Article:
Multifactor authentication (MFA) is an Office 365 security best practice, especially for administrator accounts. The Office 365 portal enforces MFA for accounts that have it enabled, but administrators also use PowerShell to manage Office 365.
To connect to Office 365 services with MFA and PowerShell:
- For the Azure Active Directory (AD) tenant with the Windows Azure Active Directory Module (cmdlets have “Msol” in their name), see Connect to Office 365 PowerShell.
- For the Azure AD tenant with the Azure Active Directory V2 module (cmdlets have “AzureAD” in their name), see Connect with the Azure Active Directory V2 PowerShell module.
- For Exchange Online, see Connect to Exchange Online PowerShell using multi-factor authentication.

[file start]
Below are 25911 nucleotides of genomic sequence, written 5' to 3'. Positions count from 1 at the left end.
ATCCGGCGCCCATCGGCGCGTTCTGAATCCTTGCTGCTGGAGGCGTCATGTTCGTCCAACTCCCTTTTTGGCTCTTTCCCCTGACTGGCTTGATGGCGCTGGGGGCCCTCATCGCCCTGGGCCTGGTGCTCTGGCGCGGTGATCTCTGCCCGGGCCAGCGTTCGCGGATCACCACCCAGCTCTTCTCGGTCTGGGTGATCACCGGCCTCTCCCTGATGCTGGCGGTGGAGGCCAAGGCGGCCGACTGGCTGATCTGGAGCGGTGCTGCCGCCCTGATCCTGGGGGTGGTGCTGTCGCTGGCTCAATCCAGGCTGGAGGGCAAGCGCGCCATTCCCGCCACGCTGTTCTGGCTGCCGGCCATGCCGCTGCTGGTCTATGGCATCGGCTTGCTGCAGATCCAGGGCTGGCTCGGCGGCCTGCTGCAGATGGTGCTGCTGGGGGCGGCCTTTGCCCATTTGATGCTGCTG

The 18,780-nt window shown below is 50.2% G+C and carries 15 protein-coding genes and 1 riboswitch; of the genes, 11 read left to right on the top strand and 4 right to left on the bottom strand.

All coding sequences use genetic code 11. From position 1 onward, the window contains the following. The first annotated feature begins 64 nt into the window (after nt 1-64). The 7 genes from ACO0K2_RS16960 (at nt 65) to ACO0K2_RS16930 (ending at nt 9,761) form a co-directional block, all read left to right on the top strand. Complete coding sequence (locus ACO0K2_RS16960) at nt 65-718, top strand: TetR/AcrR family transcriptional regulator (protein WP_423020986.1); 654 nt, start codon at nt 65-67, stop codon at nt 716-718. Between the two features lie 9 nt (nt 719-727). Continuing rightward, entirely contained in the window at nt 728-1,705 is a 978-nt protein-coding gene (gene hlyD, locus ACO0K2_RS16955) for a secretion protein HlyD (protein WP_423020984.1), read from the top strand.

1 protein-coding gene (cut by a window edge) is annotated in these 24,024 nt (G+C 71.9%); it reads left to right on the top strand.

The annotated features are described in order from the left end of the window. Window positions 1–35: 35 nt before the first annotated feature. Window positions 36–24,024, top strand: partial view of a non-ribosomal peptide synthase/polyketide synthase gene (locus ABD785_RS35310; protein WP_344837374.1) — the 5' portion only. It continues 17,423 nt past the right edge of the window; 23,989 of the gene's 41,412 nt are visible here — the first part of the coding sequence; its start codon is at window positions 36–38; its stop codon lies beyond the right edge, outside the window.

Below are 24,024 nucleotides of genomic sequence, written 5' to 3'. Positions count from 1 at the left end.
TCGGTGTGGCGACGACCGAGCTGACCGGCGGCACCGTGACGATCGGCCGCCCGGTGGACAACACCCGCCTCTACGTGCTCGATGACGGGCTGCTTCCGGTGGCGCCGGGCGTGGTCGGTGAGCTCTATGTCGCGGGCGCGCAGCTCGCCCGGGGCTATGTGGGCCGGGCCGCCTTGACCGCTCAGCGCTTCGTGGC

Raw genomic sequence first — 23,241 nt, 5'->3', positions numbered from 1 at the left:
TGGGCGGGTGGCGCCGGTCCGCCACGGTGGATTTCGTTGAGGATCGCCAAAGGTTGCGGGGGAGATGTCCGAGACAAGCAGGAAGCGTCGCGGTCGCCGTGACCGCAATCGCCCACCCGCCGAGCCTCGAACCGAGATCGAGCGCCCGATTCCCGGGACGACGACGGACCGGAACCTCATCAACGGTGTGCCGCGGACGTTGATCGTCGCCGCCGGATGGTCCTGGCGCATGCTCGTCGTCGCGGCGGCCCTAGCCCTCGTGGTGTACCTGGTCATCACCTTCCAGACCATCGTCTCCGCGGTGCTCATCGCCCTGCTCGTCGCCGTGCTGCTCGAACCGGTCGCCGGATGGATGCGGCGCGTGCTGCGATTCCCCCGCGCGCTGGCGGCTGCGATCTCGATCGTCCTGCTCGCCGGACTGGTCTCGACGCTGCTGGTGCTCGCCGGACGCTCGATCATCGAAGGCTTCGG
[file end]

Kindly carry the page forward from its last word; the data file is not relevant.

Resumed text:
- For SharePoint Online, see Connect to SharePoint Online PowerShell.
- For Skype for Business Online, see Connect to Skype for Business Online.
- For the Security & Compliance Center, see Connect to Office 365 Security & Compliance Center PowerShell using multi-factor authentication.
For each of these connections, you are prompted with a dialog box to collect the account user name and password and then an additional dialog box for MFA information, such as a verification code. Here is an example for SharePoint Online:
To experiment with MFA in an Office 365 trial subscription, see Multi-factor authentication for your Office 365 dev/test environment.
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